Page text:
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Snapshot of the latest “towards RRI” applications in communication teaching  Peer to peer drug prevention campaigns for      

Madrid Community Campaigns and short films against racism Green brands workshop for environmental sustainability Corporate strategy for disabled persons care organization F. Magdalena UNHCR study and campaign for refugee rights Africa Conference, empowering African youth and children (Dec 2015) Diffusion of human rights in Lima using cinema (Feb 2016)

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1. Diffusion of human rights with documentary cinema “NO EXISTIMOS” (‘WE DON’T EXIST’) Documentary from a Gender Perspective

Film director: Ana Solano. Documentalists, interviewers, producers: Tamara Bueno, Ana Solano Displayed and selected in: France (Sorbonne, SCAM), Spain (Sala Berlanga, CINETECA, Muestra de cine político de la AECID) and in more than 15 Latin American countries.

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Introduction • Utility of the vanguard documentary film to express the reality of the

arduous roads followed by refugee women to the impregnable Europe. • To date, traditional cinema has been the main audio visual media to

articulate the experiences of transit. Experimental cinema as an alternative reflection tool that avoid the usual commercialization and distribution channels and that may contribute to a freer and more egalitarian society. So, we use a different perspective related to the tools of experimental cinema. • Relationship between University and a real communicative action

focused on public consciousness. A student group from Faculty of Communication was involved in the previous research and in putting in practice the acquired knowledge by means of the diffusion of the topic in interactive media.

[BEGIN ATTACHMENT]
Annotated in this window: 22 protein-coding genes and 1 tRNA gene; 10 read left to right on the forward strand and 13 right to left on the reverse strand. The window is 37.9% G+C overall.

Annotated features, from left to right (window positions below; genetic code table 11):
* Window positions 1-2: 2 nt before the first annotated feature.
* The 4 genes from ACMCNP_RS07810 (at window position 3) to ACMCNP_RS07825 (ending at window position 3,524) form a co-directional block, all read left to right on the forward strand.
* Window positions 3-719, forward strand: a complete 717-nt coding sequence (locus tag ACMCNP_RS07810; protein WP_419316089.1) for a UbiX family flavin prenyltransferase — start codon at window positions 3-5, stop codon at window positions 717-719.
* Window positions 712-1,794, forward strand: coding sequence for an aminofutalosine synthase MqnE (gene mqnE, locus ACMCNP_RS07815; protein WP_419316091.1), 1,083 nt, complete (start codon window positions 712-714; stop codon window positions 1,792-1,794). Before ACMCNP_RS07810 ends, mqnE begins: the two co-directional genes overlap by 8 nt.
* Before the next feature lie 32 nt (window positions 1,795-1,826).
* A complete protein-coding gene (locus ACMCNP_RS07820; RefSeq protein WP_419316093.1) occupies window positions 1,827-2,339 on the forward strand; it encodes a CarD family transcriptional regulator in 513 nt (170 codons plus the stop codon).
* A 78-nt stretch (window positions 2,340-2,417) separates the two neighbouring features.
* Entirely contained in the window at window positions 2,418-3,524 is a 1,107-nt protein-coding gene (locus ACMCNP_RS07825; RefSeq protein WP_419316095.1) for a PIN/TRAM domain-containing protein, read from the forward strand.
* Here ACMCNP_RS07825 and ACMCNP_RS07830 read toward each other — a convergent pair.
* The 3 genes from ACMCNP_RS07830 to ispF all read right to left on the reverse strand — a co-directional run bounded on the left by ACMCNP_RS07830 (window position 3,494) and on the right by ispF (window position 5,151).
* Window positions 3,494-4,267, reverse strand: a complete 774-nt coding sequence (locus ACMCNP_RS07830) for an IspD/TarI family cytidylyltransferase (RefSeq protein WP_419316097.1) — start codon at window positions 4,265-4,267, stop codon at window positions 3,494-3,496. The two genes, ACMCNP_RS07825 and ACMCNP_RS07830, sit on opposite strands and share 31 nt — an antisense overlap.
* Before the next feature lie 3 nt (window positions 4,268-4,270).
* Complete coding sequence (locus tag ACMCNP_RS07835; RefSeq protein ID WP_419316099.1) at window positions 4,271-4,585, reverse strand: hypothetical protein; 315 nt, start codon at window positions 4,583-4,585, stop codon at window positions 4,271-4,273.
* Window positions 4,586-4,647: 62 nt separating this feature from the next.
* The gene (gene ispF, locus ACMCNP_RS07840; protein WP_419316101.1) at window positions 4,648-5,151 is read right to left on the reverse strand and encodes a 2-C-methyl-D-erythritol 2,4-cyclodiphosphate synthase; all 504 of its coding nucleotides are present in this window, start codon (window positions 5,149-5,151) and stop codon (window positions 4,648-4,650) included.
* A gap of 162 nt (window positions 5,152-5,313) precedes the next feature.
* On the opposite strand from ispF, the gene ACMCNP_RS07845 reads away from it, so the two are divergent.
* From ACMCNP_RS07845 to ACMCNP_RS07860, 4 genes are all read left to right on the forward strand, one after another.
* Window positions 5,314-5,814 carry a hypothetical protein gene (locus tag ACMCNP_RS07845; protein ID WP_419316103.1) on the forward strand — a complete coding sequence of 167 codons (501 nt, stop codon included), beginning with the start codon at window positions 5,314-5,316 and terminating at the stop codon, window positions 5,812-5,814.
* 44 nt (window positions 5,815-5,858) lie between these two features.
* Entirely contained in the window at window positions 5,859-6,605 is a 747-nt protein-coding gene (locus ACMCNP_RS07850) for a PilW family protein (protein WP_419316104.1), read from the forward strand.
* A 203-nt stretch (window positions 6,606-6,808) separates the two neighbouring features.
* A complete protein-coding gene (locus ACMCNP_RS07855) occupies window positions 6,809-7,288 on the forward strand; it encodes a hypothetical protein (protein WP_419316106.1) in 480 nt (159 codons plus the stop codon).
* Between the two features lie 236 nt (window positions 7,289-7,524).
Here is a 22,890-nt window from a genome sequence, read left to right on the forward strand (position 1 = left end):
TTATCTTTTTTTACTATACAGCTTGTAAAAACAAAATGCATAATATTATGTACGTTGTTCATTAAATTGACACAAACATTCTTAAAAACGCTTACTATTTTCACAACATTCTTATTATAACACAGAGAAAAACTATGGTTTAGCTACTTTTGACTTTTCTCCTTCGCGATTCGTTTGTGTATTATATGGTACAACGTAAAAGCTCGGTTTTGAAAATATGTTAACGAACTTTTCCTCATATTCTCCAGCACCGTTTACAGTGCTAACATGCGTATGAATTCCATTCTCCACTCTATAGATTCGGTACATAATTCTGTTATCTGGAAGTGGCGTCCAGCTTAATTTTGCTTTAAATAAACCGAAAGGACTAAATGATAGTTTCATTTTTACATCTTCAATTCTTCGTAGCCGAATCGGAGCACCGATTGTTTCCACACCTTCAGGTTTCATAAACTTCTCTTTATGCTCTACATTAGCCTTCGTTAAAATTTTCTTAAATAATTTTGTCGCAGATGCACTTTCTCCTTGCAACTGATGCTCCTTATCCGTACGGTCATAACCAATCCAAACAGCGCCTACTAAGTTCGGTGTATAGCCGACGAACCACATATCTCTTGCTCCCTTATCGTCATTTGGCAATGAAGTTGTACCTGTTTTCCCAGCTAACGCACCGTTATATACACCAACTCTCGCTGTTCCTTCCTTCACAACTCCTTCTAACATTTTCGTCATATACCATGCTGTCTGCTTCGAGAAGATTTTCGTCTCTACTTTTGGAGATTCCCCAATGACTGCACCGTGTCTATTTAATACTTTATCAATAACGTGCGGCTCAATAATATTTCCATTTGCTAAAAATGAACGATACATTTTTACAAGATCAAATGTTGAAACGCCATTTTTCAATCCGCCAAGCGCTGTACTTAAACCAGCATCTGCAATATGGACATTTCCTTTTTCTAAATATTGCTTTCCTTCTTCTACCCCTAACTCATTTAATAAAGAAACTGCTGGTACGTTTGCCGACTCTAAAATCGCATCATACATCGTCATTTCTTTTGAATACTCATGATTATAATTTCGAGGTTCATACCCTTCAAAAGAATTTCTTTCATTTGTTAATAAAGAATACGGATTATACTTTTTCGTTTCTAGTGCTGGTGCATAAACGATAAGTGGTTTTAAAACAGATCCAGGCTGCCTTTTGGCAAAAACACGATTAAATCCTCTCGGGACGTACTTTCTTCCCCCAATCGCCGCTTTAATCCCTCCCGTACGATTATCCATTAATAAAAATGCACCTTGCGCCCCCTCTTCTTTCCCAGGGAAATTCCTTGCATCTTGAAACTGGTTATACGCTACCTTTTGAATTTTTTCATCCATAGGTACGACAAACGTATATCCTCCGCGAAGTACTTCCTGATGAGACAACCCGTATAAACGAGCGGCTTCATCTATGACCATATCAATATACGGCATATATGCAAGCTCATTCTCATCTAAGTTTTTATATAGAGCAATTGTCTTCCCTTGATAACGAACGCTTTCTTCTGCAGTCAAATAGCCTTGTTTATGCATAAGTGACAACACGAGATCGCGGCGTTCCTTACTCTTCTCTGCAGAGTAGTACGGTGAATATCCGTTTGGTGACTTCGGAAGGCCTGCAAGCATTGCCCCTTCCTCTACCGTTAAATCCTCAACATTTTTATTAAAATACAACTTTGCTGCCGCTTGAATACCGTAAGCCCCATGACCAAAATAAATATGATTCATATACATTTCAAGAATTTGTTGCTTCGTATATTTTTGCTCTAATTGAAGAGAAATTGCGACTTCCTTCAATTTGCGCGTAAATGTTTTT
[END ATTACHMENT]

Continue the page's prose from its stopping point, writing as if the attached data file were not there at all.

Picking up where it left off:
Research process  A theoretical-social continuous about exiled and refugee women in

France and Spain.  Trans-disciplinarity: research participation of sociologists, communication experts, lawyers, judges and NGO managers.  Main objective: delve into the causes of these problems from a gender perspective.  Lack of similar audio visual work that describes in depth the vulnerability of women refugees.

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Research conclusions  Mass media: sensationalism, victimization, revelation of personal data.

Virtually non-existent for national and regional newspapers.  NGOs highlight the special vulnerability of female refugees: dependents, gender discrimination. Lack of statistical data distinguishing between men and women refugees.  On most occasions, women are not aware of the gender violence they are suffering. Victims of human trafficking can also apply for asylum.

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2. Diffusion of human rights with experimental cinema in Lima, Funded by Banco Santander  Documental cinema and Human Rights research applied to the

educational field (Universidad de San Marcos), to NGOs and to local population.  Stages:  Data collection, documentation of experiences from Peruvian documentary

cinema focused on social development and on diffusion of violations of human rights. Interviews with filmmakers and with leaders of the affected population sectors.  Training: Workshops in the educational field that promote the usage of experimental documentary film as a tool for social criticism and transformation.  Sustainability of the project: Diffusion of Peruvian films in academic conferences in Spain, as well as in film festivals. Exchange programs and implementation of the proposals from both countries.